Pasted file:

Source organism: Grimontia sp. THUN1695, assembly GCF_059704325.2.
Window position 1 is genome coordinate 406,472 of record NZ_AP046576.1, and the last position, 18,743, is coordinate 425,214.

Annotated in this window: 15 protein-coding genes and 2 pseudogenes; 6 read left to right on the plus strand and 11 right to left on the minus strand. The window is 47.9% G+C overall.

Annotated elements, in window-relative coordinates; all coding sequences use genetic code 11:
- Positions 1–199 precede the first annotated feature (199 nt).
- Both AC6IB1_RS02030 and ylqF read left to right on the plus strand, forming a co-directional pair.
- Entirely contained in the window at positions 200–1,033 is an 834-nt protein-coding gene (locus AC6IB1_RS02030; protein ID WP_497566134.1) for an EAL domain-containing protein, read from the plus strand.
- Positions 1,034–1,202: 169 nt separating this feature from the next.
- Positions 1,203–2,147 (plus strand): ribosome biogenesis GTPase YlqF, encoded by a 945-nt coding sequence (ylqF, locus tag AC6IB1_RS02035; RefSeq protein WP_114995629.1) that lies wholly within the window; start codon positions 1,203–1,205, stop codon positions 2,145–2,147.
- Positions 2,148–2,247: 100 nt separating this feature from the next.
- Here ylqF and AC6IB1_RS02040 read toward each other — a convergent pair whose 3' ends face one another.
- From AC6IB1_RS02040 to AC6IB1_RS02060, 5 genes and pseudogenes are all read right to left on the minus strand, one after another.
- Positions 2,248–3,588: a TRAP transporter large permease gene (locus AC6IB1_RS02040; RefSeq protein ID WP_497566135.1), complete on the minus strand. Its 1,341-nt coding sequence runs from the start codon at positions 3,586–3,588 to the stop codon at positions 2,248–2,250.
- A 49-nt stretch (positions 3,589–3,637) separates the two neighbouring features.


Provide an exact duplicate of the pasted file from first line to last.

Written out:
Source organism: Grimontia sp. THUN1695, assembly GCF_059704325.2.
Window position 1 is genome coordinate 406,472 of record NZ_AP046576.1, and the last position, 18,743, is coordinate 425,214.

Annotated in this window: 15 protein-coding genes and 2 pseudogenes; 6 read left to right on the plus strand and 11 right to left on the minus strand. The window is 47.9% G+C overall.

Annotated elements, in window-relative coordinates; all coding sequences use genetic code 11:
- Positions 1–199 precede the first annotated feature (199 nt).
- Both AC6IB1_RS02030 and ylqF read left to right on the plus strand, forming a co-directional pair.
- Entirely contained in the window at positions 200–1,033 is an 834-nt protein-coding gene (locus AC6IB1_RS02030; protein ID WP_497566134.1) for an EAL domain-containing protein, read from the plus strand.
- Positions 1,034–1,202: 169 nt separating this feature from the next.
- Positions 1,203–2,147 (plus strand): ribosome biogenesis GTPase YlqF, encoded by a 945-nt coding sequence (ylqF, locus tag AC6IB1_RS02035; RefSeq protein WP_114995629.1) that lies wholly within the window; start codon positions 1,203–1,205, stop codon positions 2,145–2,147.
- Positions 2,148–2,247: 100 nt separating this feature from the next.
- Here ylqF and AC6IB1_RS02040 read toward each other — a convergent pair whose 3' ends face one another.
- From AC6IB1_RS02040 to AC6IB1_RS02060, 5 genes and pseudogenes are all read right to left on the minus strand, one after another.
- Positions 2,248–3,588: a TRAP transporter large permease gene (locus AC6IB1_RS02040; RefSeq protein ID WP_497566135.1), complete on the minus strand. Its 1,341-nt coding sequence runs from the start codon at positions 3,586–3,588 to the stop codon at positions 2,248–2,250.
- A 49-nt stretch (positions 3,589–3,637) separates the two neighbouring features.